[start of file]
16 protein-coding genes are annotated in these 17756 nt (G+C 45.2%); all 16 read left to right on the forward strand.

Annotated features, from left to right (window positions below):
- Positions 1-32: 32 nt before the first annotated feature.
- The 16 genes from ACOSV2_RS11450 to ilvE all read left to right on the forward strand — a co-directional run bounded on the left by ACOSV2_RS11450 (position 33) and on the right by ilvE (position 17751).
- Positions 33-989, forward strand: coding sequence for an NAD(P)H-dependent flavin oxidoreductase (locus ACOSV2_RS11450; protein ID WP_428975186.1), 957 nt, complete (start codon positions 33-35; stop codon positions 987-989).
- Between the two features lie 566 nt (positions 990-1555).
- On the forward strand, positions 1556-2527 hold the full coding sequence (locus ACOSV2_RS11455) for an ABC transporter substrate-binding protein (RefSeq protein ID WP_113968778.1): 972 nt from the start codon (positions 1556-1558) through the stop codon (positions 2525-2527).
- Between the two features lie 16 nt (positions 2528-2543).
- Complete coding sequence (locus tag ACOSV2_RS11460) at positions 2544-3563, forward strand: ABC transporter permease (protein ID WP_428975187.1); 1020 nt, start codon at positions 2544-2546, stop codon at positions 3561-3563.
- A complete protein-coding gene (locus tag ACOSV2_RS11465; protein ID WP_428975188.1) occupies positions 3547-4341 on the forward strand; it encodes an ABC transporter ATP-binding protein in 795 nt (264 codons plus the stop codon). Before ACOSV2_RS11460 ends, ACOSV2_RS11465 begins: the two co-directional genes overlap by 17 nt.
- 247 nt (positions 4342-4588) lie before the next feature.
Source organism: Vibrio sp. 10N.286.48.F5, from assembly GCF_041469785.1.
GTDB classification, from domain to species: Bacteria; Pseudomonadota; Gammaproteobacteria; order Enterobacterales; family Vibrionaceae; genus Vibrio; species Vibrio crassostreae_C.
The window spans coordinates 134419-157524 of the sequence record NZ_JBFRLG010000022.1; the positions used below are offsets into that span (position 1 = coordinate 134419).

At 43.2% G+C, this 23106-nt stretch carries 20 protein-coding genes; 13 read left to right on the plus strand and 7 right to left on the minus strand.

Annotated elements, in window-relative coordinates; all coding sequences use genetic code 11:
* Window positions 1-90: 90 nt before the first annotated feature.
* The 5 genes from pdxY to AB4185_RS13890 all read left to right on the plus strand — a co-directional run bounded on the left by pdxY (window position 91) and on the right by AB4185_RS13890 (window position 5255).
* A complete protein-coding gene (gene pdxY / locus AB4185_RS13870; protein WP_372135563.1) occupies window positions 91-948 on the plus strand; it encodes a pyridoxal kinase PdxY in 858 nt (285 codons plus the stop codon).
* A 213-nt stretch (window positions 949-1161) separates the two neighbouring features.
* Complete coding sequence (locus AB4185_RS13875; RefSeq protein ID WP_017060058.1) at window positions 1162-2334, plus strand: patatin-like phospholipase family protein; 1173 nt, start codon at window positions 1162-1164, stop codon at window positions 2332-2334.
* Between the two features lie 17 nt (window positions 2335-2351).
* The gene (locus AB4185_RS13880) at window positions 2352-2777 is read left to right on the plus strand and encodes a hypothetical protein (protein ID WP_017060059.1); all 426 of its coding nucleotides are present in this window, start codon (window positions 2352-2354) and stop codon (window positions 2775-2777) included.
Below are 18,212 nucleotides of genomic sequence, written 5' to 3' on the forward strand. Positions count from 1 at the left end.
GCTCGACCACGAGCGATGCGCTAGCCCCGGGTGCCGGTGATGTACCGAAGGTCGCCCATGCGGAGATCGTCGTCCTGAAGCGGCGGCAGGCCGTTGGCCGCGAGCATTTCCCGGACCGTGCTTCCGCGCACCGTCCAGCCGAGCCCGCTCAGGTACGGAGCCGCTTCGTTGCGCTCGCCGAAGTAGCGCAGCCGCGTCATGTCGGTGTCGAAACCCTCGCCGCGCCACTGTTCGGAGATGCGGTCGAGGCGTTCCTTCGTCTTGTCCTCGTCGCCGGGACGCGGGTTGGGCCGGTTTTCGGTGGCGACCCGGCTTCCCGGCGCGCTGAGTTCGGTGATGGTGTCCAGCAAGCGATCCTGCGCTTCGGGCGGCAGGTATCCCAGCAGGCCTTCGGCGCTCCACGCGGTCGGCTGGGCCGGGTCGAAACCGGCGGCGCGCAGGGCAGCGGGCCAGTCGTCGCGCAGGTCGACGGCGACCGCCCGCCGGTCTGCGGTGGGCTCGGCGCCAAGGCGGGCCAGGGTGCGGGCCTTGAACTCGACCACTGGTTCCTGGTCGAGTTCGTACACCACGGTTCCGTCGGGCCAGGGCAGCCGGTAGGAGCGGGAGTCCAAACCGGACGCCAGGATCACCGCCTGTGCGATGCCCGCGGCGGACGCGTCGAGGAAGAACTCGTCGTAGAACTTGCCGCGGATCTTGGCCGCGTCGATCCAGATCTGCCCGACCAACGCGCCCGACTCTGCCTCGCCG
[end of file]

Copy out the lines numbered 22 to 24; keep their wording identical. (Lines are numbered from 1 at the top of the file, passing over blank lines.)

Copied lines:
* Between the two features lie 17 nt (window positions 2335-2351).
* The gene (locus AB4185_RS13880) at window positions 2352-2777 is read left to right on the plus strand and encodes a hypothetical protein (protein ID WP_017060059.1); all 426 of its coding nucleotides are present in this window, start codon (window positions 2352-2354) and stop codon (window positions 2775-2777) included.
Below are 18,212 nucleotides of genomic sequence, written 5' to 3' on the forward strand. Positions count from 1 at the left end.